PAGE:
and descriptions, which is why I suggest them. I think they could just help give you some tools to better process what you've been through, as well as the resources and advice for how to feel your feelings and
move forward in a healthier manner. At the very least, they are something more than what you currently have.
ScarleTeen is great, and I'm so glad you found it! <3 I want to also suggest 7 cups
to you. They have online therapy options for a fee and also a free chatline and self-help guides. This would just be another option for you to explore, particularly while you wait to begin counseling, and help get you in touch with people who might be able to emapthize with things you've gone through. As well, their self-help/advice
is all centered around mental health and recovery resources, so their articles would be really good to look through for help on how to handle how you've been feeling.
I would also suggest that you think about starting to journal. I also struggle with this because journaling just isn't something I'm interested in; however
it can be a really useful tool sometimes. I would probably set aside a little bit of time either in the middle of the day or at the end of the day where you can write for a bit just to help yourself get into the habit. Plus, anytime you're having really strong feelings or a moment you're really struggling to get past, take a break and also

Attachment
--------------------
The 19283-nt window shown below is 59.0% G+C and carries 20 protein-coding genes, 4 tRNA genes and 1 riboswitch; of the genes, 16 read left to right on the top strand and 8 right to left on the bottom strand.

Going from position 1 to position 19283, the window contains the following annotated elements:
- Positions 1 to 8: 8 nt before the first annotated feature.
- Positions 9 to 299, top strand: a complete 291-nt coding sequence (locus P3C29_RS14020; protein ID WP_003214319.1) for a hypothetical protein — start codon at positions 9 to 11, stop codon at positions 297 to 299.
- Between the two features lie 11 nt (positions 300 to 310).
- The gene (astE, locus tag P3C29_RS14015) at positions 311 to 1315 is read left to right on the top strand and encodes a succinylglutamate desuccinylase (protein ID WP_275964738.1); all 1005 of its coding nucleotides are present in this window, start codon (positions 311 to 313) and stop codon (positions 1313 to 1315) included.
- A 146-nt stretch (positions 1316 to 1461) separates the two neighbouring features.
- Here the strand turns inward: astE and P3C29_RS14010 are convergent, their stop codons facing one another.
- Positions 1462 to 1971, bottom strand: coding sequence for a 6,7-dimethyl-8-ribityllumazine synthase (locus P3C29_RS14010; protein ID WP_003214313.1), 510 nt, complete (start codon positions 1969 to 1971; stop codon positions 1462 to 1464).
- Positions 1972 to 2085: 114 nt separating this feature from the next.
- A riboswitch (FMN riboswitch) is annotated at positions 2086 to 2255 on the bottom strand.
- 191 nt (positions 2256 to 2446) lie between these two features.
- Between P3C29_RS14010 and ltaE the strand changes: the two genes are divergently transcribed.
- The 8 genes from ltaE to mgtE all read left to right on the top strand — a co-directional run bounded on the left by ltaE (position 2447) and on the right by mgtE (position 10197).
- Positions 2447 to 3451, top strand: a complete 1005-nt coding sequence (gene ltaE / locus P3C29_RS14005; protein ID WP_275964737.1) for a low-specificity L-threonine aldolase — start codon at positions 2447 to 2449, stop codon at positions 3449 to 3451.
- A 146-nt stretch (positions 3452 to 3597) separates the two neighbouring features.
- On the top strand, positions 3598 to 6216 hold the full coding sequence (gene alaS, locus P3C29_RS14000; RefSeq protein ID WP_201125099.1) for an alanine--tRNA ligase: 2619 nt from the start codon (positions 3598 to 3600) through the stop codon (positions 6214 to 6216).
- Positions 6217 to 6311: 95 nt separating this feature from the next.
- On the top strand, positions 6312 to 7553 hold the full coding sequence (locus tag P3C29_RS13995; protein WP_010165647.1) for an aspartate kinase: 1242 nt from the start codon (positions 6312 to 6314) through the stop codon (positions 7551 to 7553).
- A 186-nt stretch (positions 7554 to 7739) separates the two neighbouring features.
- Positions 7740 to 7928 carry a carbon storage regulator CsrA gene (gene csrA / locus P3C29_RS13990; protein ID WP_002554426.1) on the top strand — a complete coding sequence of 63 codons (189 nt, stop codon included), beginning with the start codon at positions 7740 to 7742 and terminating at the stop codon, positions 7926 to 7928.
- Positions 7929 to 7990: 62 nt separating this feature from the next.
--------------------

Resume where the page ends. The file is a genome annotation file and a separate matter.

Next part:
write during this time. It doesn't have to be anything special. Just write down how you felt through the day, if anything happened that was really hard to cope with and/or triggered you, and if anything helped distract you and/or helped you better cope with your feelings. If you want to vent or be sad or be angry or whatever
, journaling could be a place right now for you to focus those feelings and begin trying to process them.
This is good because 1) it could be a good start to mindfulness (which I'll get into more in a moment), and 2) it could be a useful tool for you in counseling. You might decide to bring your journal to your sessions and read through some entries with your counselor to help give a grasp of how you're doing on the day-to-day or to share some bigger feelings in a way that feels more manageable in the moment. In general, journaling could also be a good tool to help show you how you have
progressed in moments where you're feeling down about the progress you've made.
So: mindfulness. Mindfulness is an old concept that has recently been gaining popularity over here in the Western world. It's pretty much what it sounds like. It's a practice of learning to become aware of how you feel, recognizing how you feel, and accepting